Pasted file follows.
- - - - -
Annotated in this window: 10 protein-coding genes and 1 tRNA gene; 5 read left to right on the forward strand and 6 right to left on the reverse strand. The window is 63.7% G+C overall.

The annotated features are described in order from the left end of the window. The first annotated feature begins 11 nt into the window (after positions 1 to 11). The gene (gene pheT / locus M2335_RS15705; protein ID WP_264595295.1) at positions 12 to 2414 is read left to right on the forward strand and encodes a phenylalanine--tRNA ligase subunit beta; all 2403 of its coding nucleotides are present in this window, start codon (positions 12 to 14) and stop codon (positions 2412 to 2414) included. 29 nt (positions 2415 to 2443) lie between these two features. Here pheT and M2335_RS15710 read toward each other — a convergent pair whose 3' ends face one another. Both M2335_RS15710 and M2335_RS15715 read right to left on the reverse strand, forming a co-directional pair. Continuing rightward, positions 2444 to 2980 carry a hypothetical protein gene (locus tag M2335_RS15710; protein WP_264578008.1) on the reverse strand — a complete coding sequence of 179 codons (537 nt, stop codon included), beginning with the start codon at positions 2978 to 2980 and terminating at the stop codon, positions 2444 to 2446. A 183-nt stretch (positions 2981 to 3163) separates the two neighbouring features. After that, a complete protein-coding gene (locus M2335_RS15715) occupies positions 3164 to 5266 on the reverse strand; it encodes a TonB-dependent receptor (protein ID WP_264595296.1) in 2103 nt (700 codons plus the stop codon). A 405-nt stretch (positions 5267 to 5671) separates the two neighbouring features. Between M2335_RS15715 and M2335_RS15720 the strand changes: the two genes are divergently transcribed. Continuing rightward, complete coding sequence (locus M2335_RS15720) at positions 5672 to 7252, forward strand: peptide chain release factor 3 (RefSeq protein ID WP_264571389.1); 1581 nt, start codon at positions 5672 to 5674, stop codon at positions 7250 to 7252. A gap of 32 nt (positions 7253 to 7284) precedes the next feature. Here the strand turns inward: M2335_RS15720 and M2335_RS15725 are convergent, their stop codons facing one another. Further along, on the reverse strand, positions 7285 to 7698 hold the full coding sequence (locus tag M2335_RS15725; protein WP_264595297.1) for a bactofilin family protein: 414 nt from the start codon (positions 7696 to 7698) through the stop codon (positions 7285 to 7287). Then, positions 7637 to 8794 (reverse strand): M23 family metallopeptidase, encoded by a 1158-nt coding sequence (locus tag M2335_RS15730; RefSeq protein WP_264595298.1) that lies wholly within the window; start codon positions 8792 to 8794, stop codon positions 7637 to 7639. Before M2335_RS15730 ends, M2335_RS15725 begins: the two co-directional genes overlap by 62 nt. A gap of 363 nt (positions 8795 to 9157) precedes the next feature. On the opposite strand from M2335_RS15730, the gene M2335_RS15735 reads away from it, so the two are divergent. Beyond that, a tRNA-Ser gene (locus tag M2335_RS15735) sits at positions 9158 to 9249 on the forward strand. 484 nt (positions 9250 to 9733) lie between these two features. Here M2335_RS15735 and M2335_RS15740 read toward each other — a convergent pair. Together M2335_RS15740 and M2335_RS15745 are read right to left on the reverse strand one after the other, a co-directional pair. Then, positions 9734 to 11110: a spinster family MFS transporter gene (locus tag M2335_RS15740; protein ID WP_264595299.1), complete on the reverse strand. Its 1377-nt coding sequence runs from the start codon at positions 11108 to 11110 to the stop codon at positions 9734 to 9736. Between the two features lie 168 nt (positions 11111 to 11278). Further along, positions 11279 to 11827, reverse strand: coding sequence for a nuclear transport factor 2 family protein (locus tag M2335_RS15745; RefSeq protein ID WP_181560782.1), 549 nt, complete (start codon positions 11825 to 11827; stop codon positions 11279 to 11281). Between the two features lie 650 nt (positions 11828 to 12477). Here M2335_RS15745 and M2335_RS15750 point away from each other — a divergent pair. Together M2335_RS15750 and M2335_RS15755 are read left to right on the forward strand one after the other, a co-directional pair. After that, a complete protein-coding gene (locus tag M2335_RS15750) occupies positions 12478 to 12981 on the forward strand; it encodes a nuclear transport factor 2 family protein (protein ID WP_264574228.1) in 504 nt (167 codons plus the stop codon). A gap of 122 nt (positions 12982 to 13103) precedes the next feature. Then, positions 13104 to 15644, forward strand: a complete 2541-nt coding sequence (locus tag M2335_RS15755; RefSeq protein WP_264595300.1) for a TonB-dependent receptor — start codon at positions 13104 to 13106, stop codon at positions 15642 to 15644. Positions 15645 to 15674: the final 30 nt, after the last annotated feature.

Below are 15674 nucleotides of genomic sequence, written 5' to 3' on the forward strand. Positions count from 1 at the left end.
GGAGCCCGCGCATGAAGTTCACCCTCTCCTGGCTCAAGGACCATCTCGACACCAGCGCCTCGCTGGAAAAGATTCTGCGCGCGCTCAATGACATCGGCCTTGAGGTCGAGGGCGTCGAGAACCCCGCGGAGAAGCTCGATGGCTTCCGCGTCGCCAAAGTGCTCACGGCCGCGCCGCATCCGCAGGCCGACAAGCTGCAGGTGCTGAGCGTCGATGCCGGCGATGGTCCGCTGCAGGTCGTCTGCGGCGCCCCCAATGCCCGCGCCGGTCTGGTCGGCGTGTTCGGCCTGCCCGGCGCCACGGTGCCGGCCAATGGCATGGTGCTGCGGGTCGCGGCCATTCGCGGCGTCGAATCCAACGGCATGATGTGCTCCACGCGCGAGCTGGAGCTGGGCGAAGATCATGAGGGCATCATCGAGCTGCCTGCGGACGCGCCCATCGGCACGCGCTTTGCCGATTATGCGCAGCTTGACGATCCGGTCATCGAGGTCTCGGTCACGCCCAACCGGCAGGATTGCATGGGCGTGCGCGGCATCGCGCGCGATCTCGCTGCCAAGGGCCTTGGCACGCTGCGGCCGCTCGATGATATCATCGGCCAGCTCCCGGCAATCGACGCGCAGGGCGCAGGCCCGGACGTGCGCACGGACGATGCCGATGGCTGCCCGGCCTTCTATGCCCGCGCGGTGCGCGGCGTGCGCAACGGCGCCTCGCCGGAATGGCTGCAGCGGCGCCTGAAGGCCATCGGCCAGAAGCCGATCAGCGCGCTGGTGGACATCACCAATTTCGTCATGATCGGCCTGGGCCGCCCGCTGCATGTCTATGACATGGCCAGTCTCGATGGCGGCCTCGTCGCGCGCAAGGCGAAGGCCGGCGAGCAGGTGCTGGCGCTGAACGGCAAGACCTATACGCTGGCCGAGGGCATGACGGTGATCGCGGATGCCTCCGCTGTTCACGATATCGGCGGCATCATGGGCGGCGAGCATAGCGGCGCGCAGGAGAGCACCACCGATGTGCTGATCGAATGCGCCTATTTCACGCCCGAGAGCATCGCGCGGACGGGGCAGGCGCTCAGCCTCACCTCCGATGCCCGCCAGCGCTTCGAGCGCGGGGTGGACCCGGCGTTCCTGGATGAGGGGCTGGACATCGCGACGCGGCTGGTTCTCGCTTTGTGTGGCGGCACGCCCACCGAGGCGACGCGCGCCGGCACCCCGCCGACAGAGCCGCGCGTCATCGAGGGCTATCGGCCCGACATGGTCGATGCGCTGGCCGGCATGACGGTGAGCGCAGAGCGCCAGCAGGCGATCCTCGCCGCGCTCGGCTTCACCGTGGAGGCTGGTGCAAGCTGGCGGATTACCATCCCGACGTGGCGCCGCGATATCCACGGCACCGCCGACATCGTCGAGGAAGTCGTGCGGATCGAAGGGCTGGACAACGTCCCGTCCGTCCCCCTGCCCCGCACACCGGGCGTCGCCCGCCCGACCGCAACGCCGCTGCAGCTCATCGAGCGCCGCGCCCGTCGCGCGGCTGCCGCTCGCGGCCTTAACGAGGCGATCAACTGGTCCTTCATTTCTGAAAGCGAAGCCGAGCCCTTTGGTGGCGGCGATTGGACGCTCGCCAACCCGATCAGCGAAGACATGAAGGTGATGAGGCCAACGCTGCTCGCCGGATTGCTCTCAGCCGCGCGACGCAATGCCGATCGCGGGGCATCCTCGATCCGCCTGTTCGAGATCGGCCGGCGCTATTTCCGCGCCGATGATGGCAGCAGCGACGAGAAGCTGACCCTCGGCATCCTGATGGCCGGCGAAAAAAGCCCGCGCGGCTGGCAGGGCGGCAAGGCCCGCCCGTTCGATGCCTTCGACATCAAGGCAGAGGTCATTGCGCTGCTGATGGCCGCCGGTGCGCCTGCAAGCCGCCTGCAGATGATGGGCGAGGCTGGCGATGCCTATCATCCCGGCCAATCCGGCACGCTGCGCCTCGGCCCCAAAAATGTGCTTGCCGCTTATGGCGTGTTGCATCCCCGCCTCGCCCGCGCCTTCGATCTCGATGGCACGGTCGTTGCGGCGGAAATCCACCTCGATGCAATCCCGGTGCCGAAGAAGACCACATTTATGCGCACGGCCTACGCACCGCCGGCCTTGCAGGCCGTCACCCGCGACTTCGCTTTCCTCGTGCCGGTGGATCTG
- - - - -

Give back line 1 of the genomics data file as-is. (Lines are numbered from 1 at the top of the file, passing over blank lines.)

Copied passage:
Annotated in this window: 10 protein-coding genes and 1 tRNA gene; 5 read left to right on the forward strand and 6 right to left on the reverse strand. The window is 63.7% G+C overall.